Entrepreneurs in the world’s 2 most populous nations, China and India, has through modern times been somewhat asleep. But now, says HBS professor Tarun Khanna in a new book, both societies “have woken up,” and the results could reshape business, politics, and society worldwide.
“In some sense people in these societies are running faster than their rules and laws can keep up. So they are creating the rules as they go along. And entrepreneurship is, after all, doing things in new ways, ahead of social norms and customs, and establishing the rules and laws. In both countries, these processes are unfolding not just in the mainstream business sector but in society writ large and even in politics and civil society,” says Khanna.
Khanna’s book Billions of Entrepreneurs: How China and India Are Reshaping Their Futures and Yours will be published by Harvard Business School Press on February 1. Each chapter compares China and India on a broad range of factors in entrepreneurship, including access to capital, freedom and reliability of information, governmental involvement, and infrastructure. Khanna examines the landscape of big, medium, and small entrepreneurship, including rural health-care initiatives and even Bollywood.
As Khanna explained to HBS Working Knowledge, “One can see China clearly when juxtaposed against India, a neighbor that, like China, is a large, populous, and ancient country that chose a different path. The difference is stark. The same is true when we look at India with China as a backdrop. That’s why I wrote a comparative book.”
In our interview Khanna outlines the business landscape in both countries. He also describes how indigenous and foreign entrepreneurs could get a foothold, how China and India relate to their own diasporas, and how entrepreneurial activity is reshaping both countries for the better.
Martha Lagace: Why did you choose the title Billions of Entrepreneurs?
Tarun Khanna: The title captures the ferment that is taking place in both China and India. Entrepreneurship is not only about hotshots taking companies public. A lot of entrepreneurial activity in these countries is in the exercise of getting things done more efficiently and creatively in response to constraints that people find themselves immersed in. Some of these constraints are societal; some are political. And so this book is full of stories about social entrepreneurs, political entrepreneurs, and others whom we study in business schools—investors, capitalists, and so on.
Q: What’s different about entrepreneurship in both countries?
A: The extent and type of government involvement and the nature of openness are 2 dimensions in which the countries are different. These dimensions pervade all aspects of societal existence, whether that means raising capital to start a new business, the nature of markets, copyrights, the media, movies, and religion, as well as the ways in which both countries themselves project their power, the way they deal with each other, and the way the village economy works.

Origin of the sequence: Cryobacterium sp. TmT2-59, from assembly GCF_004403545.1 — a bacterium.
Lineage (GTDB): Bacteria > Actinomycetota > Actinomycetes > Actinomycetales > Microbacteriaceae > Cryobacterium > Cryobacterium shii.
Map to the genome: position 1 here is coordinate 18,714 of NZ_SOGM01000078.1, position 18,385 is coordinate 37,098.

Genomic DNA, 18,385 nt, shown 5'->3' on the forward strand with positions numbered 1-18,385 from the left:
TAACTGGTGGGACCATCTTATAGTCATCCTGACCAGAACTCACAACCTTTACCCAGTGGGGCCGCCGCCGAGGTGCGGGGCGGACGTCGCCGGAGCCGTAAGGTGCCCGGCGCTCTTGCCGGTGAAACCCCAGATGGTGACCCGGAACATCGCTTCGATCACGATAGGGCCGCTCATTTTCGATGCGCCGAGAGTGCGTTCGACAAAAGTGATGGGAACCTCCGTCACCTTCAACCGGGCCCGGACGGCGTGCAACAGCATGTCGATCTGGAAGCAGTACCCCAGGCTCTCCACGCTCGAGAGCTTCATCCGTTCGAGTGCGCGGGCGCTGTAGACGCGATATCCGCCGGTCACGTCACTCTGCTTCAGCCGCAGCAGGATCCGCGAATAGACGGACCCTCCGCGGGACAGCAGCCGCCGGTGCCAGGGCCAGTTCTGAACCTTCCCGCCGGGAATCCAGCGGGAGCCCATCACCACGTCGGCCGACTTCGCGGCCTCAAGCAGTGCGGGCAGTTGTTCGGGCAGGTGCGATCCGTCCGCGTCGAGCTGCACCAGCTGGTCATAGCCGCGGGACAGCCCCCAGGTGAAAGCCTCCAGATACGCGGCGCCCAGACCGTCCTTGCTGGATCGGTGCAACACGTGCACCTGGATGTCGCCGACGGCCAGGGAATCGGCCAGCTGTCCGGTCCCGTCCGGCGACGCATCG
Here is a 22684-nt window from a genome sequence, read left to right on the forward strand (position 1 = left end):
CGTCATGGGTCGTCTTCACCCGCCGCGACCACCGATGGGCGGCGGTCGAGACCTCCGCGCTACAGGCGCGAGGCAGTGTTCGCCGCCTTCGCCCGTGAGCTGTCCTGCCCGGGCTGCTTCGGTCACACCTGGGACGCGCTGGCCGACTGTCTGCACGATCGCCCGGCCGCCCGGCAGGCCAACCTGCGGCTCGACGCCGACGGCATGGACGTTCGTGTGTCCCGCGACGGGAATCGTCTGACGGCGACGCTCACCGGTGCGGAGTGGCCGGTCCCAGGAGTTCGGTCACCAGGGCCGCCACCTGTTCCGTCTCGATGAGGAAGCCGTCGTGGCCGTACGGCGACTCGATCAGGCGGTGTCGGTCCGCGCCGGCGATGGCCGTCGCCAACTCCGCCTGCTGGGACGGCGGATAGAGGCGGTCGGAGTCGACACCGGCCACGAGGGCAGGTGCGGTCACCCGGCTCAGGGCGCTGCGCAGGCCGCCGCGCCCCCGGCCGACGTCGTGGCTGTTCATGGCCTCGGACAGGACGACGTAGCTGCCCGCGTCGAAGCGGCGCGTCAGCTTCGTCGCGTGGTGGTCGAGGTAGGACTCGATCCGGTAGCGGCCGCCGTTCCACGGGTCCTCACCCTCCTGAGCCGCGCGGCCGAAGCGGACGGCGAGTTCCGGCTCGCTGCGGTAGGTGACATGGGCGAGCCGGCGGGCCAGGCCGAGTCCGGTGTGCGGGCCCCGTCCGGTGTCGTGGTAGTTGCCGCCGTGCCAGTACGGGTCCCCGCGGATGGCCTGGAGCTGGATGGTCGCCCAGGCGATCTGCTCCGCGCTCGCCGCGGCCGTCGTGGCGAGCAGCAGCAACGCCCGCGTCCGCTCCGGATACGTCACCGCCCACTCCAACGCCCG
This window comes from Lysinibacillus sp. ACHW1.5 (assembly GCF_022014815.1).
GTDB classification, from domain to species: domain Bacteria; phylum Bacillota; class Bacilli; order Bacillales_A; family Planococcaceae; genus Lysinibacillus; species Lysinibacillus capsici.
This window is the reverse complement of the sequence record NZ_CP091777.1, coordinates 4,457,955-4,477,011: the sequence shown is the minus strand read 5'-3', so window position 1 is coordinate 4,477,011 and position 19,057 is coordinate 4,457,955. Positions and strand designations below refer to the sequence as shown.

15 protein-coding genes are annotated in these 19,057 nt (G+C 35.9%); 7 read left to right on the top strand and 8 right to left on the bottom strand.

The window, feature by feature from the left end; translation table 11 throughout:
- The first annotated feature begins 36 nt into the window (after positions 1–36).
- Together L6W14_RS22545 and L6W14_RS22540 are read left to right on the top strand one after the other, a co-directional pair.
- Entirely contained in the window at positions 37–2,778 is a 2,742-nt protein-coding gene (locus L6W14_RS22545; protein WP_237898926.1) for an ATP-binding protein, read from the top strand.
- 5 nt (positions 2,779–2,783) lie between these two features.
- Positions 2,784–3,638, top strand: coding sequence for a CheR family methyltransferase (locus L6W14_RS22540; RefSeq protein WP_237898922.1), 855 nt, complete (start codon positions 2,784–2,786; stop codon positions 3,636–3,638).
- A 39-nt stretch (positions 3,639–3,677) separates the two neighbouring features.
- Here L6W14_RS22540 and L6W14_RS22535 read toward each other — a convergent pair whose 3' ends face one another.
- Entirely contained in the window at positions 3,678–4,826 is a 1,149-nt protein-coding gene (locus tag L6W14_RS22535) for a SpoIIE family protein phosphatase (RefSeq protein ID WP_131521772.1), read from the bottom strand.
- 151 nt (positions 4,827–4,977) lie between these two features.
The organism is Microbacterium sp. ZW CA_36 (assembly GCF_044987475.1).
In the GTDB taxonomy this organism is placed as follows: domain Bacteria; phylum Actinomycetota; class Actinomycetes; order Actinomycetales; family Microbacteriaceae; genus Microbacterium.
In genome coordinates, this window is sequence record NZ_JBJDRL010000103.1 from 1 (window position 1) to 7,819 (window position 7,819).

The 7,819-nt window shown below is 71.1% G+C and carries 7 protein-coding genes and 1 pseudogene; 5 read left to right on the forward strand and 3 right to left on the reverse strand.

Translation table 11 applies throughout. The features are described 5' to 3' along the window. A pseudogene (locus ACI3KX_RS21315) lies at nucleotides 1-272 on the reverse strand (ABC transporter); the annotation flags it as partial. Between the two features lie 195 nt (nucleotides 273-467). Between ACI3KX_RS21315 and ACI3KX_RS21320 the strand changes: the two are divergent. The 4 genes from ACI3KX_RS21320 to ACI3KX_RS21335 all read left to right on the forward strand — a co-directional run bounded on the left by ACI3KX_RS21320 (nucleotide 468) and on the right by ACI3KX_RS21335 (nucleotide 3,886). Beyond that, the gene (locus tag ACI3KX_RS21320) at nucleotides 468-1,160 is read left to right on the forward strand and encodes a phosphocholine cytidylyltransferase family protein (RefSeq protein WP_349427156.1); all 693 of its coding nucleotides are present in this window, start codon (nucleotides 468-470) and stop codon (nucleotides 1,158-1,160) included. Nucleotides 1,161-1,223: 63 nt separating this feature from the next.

In China, the government is often the entrepreneur. It is in many instances a very efficient entrepreneur. Of course there are bankrupt state-owned enterprises, but there are equally dynamic companies starting out in villages, small towns, and major cities, often with a sizable amount of investment or involvement by local government authorities. It is hard to find any reasonably sized Chinese company in which government authorities do not have input.
In India, some islands of excellence notwithstanding, the government remains inefficient for the most part, and most pockets of entrepreneurship—interesting, vibrant new ways of doing things—are in the private sector or civil society, staying far away from government intervention. So here the private sector leads many significant initiatives; in China, the lead is often provided in a top-down manner.
The second difference is the nature and extent of openness to outside influence and foreigners. Foreign direct investment pours into China. India has embraced foreign direct investment much less, for good and bad reasons. On the good side, India never had to endure a cultural revolution. China “wiped its slate clean” in the Cultural Revolution. Literally and metaphorically, it got rid of intellectuals, human capital, private enterprise, everything. With a clean slate in those circumstances it came to rely on FDI, and help from the overseas Chinese was a big piece of that.
Because India did not follow a similar extreme path it didn’t need to embrace FDI quite as much. So that’s a reasonable reason to expect low FDI levels. On the negative side, however, India, with its indigenous entrepreneurs, still engages in some protectionist behavior and lobbies to keep foreign investment out.
There are other aspects to openness, of course, than just FDI. Traditionally, India has been more open to ideas than has China, for instance.